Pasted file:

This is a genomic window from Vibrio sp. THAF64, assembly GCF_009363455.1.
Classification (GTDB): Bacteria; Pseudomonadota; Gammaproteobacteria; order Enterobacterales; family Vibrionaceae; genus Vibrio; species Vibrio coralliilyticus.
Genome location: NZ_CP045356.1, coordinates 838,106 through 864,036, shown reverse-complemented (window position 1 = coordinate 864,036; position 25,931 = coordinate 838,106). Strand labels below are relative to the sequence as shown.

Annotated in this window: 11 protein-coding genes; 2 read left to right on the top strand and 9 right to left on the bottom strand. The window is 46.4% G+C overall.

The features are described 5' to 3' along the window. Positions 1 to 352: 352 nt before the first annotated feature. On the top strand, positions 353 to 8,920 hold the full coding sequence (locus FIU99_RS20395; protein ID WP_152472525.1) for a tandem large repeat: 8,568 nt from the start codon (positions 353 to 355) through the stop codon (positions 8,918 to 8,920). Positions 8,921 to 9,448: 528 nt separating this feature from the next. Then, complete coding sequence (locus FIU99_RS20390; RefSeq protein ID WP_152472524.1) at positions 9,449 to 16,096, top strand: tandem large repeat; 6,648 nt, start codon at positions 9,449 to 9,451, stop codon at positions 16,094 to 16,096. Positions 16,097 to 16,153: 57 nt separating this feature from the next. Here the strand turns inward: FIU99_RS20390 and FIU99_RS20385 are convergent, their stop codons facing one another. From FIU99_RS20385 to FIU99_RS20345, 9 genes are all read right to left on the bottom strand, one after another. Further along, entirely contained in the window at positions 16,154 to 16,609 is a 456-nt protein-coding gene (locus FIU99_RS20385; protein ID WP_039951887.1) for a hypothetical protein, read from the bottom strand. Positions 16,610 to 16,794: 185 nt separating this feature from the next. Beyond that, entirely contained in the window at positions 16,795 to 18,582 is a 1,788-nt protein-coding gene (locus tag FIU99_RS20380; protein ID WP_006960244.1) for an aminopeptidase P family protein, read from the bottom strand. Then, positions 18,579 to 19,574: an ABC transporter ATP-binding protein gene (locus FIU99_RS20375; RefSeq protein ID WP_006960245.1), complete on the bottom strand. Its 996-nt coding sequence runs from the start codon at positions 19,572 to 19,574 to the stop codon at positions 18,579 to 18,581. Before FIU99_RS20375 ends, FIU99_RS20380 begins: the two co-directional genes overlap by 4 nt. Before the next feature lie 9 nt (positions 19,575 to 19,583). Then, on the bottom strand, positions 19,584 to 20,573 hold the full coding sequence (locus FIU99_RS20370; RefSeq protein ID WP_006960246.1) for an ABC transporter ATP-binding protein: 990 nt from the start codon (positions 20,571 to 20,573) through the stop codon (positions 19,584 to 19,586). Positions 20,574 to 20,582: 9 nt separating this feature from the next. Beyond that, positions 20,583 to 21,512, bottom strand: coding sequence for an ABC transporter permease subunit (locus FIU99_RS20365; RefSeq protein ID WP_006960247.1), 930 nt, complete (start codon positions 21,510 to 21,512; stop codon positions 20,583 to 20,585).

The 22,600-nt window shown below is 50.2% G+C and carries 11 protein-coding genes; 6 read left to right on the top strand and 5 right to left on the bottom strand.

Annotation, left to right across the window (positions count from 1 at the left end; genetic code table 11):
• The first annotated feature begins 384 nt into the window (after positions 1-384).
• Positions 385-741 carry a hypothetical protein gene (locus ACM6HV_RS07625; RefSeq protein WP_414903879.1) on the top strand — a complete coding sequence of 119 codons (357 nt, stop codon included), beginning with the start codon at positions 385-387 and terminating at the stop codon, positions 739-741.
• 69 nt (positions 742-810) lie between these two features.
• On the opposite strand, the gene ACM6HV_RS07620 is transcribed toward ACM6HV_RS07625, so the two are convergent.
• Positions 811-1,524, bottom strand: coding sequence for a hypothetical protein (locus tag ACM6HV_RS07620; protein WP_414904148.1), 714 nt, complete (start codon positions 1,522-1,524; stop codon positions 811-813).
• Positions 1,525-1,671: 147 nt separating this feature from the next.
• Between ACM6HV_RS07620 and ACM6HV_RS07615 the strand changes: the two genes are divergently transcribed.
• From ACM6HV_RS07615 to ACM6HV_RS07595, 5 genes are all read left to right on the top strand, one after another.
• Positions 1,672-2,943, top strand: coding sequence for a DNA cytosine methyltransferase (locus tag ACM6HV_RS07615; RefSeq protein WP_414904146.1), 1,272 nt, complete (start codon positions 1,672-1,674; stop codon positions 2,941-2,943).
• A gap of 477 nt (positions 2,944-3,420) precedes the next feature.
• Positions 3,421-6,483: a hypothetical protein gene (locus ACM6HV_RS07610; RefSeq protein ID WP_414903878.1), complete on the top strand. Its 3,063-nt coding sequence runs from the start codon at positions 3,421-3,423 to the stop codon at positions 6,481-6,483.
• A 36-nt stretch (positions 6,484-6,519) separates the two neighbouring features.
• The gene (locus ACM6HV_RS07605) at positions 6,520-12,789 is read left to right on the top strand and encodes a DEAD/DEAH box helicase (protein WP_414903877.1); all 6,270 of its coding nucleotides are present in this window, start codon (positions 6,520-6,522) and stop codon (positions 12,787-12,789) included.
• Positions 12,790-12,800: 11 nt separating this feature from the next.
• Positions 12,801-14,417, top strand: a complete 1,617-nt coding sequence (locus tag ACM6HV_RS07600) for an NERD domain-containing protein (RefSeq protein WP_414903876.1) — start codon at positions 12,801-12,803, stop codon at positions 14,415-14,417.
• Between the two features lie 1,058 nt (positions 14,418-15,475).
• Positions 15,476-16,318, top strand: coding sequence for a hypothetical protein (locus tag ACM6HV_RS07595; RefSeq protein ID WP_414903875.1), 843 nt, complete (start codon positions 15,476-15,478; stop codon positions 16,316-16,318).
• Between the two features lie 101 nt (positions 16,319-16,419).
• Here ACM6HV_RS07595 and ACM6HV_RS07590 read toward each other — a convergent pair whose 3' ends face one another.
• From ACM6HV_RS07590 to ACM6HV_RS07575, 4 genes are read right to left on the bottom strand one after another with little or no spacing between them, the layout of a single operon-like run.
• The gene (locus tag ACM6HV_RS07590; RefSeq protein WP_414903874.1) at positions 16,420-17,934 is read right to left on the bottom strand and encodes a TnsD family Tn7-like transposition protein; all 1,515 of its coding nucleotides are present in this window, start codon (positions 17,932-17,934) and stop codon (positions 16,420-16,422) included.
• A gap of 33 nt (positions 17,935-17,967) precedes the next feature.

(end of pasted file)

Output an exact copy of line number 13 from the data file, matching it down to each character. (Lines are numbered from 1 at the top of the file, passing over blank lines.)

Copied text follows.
• Positions 1,525-1,671: 147 nt separating this feature from the next.